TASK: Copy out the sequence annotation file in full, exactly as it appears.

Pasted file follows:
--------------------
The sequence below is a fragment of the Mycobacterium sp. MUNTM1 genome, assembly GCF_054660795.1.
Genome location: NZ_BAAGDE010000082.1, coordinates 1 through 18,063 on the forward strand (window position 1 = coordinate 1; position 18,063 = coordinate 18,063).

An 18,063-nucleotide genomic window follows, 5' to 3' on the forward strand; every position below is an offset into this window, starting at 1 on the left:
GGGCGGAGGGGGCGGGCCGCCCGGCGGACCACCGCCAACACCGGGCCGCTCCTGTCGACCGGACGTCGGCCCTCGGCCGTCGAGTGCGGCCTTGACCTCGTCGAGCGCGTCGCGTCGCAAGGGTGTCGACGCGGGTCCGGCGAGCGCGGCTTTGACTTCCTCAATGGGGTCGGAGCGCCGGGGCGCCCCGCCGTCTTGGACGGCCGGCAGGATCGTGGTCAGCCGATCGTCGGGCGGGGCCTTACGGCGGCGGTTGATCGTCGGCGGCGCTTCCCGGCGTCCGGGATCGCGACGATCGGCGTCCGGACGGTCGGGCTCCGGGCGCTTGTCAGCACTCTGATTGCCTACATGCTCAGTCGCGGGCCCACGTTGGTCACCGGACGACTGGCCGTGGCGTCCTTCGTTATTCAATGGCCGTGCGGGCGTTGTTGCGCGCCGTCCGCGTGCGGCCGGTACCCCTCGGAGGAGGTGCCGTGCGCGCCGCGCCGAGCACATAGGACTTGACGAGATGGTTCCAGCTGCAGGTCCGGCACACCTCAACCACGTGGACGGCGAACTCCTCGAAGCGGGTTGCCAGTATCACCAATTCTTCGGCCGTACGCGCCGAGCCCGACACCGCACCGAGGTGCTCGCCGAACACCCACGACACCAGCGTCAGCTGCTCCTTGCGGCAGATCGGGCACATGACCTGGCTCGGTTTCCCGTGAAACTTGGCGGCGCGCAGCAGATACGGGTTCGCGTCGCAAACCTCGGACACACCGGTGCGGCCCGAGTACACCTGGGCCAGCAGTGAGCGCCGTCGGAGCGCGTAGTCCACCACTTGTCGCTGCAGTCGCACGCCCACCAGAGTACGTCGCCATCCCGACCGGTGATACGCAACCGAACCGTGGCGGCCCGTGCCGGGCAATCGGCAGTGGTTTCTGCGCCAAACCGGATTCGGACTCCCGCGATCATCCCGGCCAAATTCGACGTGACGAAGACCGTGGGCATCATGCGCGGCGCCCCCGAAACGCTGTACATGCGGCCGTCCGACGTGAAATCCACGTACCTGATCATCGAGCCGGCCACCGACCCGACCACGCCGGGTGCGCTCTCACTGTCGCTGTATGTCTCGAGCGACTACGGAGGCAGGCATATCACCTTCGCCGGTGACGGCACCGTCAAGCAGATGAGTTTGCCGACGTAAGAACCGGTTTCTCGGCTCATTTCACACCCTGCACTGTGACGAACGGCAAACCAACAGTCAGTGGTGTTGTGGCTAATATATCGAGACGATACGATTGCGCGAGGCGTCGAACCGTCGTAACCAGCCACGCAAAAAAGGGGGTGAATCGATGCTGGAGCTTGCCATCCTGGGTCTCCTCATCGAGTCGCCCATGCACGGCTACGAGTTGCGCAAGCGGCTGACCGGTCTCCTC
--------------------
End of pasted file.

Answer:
The sequence below is a fragment of the Mycobacterium sp. MUNTM1 genome, assembly GCF_054660795.1.
Genome location: NZ_BAAGDE010000082.1, coordinates 1 through 18,063 on the forward strand (window position 1 = coordinate 1; position 18,063 = coordinate 18,063).

An 18,063-nucleotide genomic window follows, 5' to 3' on the forward strand; every position below is an offset into this window, starting at 1 on the left:
GGGCGGAGGGGGCGGGCCGCCCGGCGGACCACCGCCAACACCGGGCCGCTCCTGTCGACCGGACGTCGGCCCTCGGCCGTCGAGTGCGGCCTTGACCTCGTCGAGCGCGTCGCGTCGCAAGGGTGTCGACGCGGGTCCGGCGAGCGCGGCTTTGACTTCCTCAATGGGGTCGGAGCGCCGGGGCGCCCCGCCGTCTTGGACGGCCGGCAGGATCGTGGTCAGCCGATCGTCGGGCGGGGCCTTACGGCGGCGGTTGATCGTCGGCGGCGCTTCCCGGCGTCCGGGATCGCGACGATCGGCGTCCGGACGGTCGGGCTCCGGGCGCTTGTCAGCACTCTGATTGCCTACATGCTCAGTCGCGGGCCCACGTTGGTCACCGGACGACTGGCCGTGGCGTCCTTCGTTATTCAATGGCCGTGCGGGCGTTGTTGCGCGCCGTCCGCGTGCGGCCGGTACCCCTCGGAGGAGGTGCCGTGCGCGCCGCGCCGAGCACATAGGACTTGACGAGATGGTTCCAGCTGCAGGTCCGGCACACCTCAACCACGTGGACGGCGAACTCCTCGAAGCGGGTTGCCAGTATCACCAATTCTTCGGCCGTACGCGCCGAGCCCGACACCGCACCGAGGTGCTCGCCGAACACCCACGACACCAGCGTCAGCTGCTCCTTGCGGCAGATCGGGCACATGACCTGGCTCGGTTTCCCGTGAAACTTGGCGGCGCGCAGCAGATACGGGTTCGCGTCGCAAACCTCGGACACACCGGTGCGGCCCGAGTACACCTGGGCCAGCAGTGAGCGCCGTCGGAGCGCGTAGTCCACCACTTGTCGCTGCAGTCGCACGCCCACCAGAGTACGTCGCCATCCCGACCGGTGATACGCAACCGAACCGTGGCGGCCCGTGCCGGGCAATCGGCAGTGGTTTCTGCGCCAAACCGGATTCGGACTCCCGCGATCATCCCGGCCAAATTCGACGTGACGAAGACCGTGGGCATCATGCGCGGCGCCCCCGAAACGCTGTACATGCGGCCGTCCGACGTGAAATCCACGTACCTGATCATCGAGCCGGCCACCGACCCGACCACGCCGGGTGCGCTCTCACTGTCGCTGTATGTCTCGAGCGACTACGGAGGCAGGCATATCACCTTCGCCGGTGACGGCACCGTCAAGCAGATGAGTTTGCCGACGTAAGAACCGGTTTCTCGGCTCATTTCACACCCTGCACTGTGACGAACGGCAAACCAACAGTCAGTGGTGTTGTGGCTAATATATCGAGACGATACGATTGCGCGAGGCGTCGAACCGTCGTAACCAGCCACGCAAAAAAGGGGGTGAATCGATGCTGGAGCTTGCCATCCTGGGTCTCCTCATCGAGTCGCCCATGCACGGCTACGAGTTGCGCAAGCGGCTGACCGGTCTCCTC